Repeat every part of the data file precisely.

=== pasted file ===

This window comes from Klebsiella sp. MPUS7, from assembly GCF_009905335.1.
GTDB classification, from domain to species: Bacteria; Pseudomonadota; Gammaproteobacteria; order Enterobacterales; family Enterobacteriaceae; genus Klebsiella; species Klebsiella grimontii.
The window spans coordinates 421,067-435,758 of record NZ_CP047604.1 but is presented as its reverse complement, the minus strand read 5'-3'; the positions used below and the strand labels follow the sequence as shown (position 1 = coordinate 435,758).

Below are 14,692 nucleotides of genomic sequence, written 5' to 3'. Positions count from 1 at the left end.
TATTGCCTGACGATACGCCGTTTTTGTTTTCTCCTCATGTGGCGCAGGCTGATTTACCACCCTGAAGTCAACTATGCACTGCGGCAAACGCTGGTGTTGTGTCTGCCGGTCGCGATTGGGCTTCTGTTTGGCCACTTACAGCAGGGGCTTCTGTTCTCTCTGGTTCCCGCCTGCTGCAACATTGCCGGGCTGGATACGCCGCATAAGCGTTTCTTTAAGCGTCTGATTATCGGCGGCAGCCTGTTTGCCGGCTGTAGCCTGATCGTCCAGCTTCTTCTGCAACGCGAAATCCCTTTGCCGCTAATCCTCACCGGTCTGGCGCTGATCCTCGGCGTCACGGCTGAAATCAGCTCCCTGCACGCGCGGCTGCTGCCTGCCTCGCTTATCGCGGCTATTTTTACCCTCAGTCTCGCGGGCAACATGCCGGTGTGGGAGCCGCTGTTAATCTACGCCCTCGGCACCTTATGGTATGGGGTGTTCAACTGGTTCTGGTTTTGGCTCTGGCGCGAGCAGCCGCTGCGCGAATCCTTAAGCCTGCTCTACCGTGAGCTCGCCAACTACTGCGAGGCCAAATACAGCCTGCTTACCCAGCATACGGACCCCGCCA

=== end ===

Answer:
This window comes from Klebsiella sp. MPUS7, from assembly GCF_009905335.1.
GTDB classification, from domain to species: Bacteria; Pseudomonadota; Gammaproteobacteria; order Enterobacterales; family Enterobacteriaceae; genus Klebsiella; species Klebsiella grimontii.
The window spans coordinates 421,067-435,758 of record NZ_CP047604.1 but is presented as its reverse complement, the minus strand read 5'-3'; the positions used below and the strand labels follow the sequence as shown (position 1 = coordinate 435,758).

Below are 14,692 nucleotides of genomic sequence, written 5' to 3'. Positions count from 1 at the left end.
TATTGCCTGACGATACGCCGTTTTTGTTTTCTCCTCATGTGGCGCAGGCTGATTTACCACCCTGAAGTCAACTATGCACTGCGGCAAACGCTGGTGTTGTGTCTGCCGGTCGCGATTGGGCTTCTGTTTGGCCACTTACAGCAGGGGCTTCTGTTCTCTCTGGTTCCCGCCTGCTGCAACATTGCCGGGCTGGATACGCCGCATAAGCGTTTCTTTAAGCGTCTGATTATCGGCGGCAGCCTGTTTGCCGGCTGTAGCCTGATCGTCCAGCTTCTTCTGCAACGCGAAATCCCTTTGCCGCTAATCCTCACCGGTCTGGCGCTGATCCTCGGCGTCACGGCTGAAATCAGCTCCCTGCACGCGCGGCTGCTGCCTGCCTCGCTTATCGCGGCTATTTTTACCCTCAGTCTCGCGGGCAACATGCCGGTGTGGGAGCCGCTGTTAATCTACGCCCTCGGCACCTTATGGTATGGGGTGTTCAACTGGTTCTGGTTTTGGCTCTGGCGCGAGCAGCCGCTGCGCGAATCCTTAAGCCTGCTCTACCGTGAGCTCGCCAACTACTGCGAGGCCAAATACAGCCTGCTTACCCAGCATACGGACCCCGCCA